Ending Homelessness in NJ An Achievable Goal

24 NJ Local Leaders on National Front

Maria Maio-MessanoOn November 30, 2014 the Star-Ledger featured an Op-Ed, “Ending homelessness in N.J. an achievable goal.”

Holly Leicht, regional administrator for the U.S. Department of Housing and Urban Development, and Maria Maio-Messano, HUD’s New Jersey field office director, wrote the piece.

The piece explains how the NJ mayors who have signed on are committed to ending veteran’s homelessness. And this is important because while veterans’ homelessness is decreasing.

“This Thanksgiving, residents of New Jersey have one more reason to be thankful: their local leaders are among the national front runners working to eliminate veterans homelessness. The Mayors Challenge to End Veterans Homelessness was launched by First Lady Michelle Obama last June, calling upon mayors nationwide to commit to securing permanent supportive housing for all U.S. veterans by the end of 2015. Since then, more than 300 mayors, governors, and county executives have signed on, including 24 in New Jersey. The Garden State is tied with California for the second highest number of participating cities, trailing only Kentucky.”

“There remain nearly 2,400 homeless veterans in New Jersey – a stark reminder that much work remains to ensure that those who served our country have a place to call home.”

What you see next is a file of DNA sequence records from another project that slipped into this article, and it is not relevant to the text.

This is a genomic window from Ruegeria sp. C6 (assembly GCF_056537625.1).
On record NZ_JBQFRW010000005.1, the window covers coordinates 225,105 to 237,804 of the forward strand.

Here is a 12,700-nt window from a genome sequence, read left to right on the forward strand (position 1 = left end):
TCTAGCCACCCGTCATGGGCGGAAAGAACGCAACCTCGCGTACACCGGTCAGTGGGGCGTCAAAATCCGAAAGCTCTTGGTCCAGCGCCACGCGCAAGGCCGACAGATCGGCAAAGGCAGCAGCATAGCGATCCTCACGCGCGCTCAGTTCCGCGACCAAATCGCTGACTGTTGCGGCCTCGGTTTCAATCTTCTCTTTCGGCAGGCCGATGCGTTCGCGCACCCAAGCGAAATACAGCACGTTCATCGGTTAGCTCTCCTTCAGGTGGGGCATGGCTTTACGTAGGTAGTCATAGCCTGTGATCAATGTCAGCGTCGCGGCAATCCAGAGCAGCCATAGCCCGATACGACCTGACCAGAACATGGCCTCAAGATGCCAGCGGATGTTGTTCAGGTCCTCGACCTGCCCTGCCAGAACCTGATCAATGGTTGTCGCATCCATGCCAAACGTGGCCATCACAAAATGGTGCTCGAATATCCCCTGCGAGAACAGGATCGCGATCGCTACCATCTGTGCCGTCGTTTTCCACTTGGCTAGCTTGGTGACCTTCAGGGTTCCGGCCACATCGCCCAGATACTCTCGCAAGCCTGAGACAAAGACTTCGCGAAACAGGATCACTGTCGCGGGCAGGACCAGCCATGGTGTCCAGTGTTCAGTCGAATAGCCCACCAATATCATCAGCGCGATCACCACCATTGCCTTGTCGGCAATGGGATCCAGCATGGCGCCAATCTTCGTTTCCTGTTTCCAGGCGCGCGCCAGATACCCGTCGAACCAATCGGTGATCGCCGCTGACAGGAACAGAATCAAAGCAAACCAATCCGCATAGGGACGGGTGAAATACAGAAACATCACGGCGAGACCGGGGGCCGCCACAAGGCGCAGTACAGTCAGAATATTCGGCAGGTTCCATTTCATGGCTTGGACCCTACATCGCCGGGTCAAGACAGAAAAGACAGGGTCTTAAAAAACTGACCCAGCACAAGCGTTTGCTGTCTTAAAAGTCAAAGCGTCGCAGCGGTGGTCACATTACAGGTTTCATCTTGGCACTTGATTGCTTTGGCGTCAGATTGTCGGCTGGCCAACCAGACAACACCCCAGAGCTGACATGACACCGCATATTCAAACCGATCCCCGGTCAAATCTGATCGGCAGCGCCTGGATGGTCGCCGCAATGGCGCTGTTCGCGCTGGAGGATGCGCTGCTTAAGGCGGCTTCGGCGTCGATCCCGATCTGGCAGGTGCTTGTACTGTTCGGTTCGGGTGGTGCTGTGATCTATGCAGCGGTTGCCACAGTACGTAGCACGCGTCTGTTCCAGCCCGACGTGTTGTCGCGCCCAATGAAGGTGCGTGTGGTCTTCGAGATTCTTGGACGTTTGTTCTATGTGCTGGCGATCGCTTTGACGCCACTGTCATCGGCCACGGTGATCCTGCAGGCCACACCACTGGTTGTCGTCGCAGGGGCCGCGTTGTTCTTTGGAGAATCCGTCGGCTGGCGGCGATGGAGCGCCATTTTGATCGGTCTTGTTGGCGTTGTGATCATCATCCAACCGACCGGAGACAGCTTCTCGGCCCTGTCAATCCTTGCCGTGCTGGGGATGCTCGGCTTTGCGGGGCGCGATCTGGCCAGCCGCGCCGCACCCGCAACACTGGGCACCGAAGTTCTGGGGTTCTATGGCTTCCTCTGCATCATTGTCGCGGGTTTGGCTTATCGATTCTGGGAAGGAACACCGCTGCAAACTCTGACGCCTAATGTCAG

Wrote Leicht and Maio-Messano.

We know which best practices – Housing First, Prevention, and Rapid Re-Housing – work to end homelessness and many cities are already using them.

“And we encourage more New Jersey leaders to join the Mayors Challenge. Ending veterans’ homelessness is proving to be an achievable goal, city by city – and it is the least we can do to show our gratitude for the sacrifices these brave men and women have made for all of us.”

Conclude Leicht and Maio-Messano.

The 24 from NJ who joined the Mayor’s Challenge are:

Click here for the full opinion piece.

1 commentcomments closed

  1. Most homeless people DO NOT QUALIFY, and WILL NEVER QUALIFY, for the extremely restricting Housing First, Prevention, and Rapid Re-Housing programs, leaving them on the streets or in those horrible prison-like church shelters.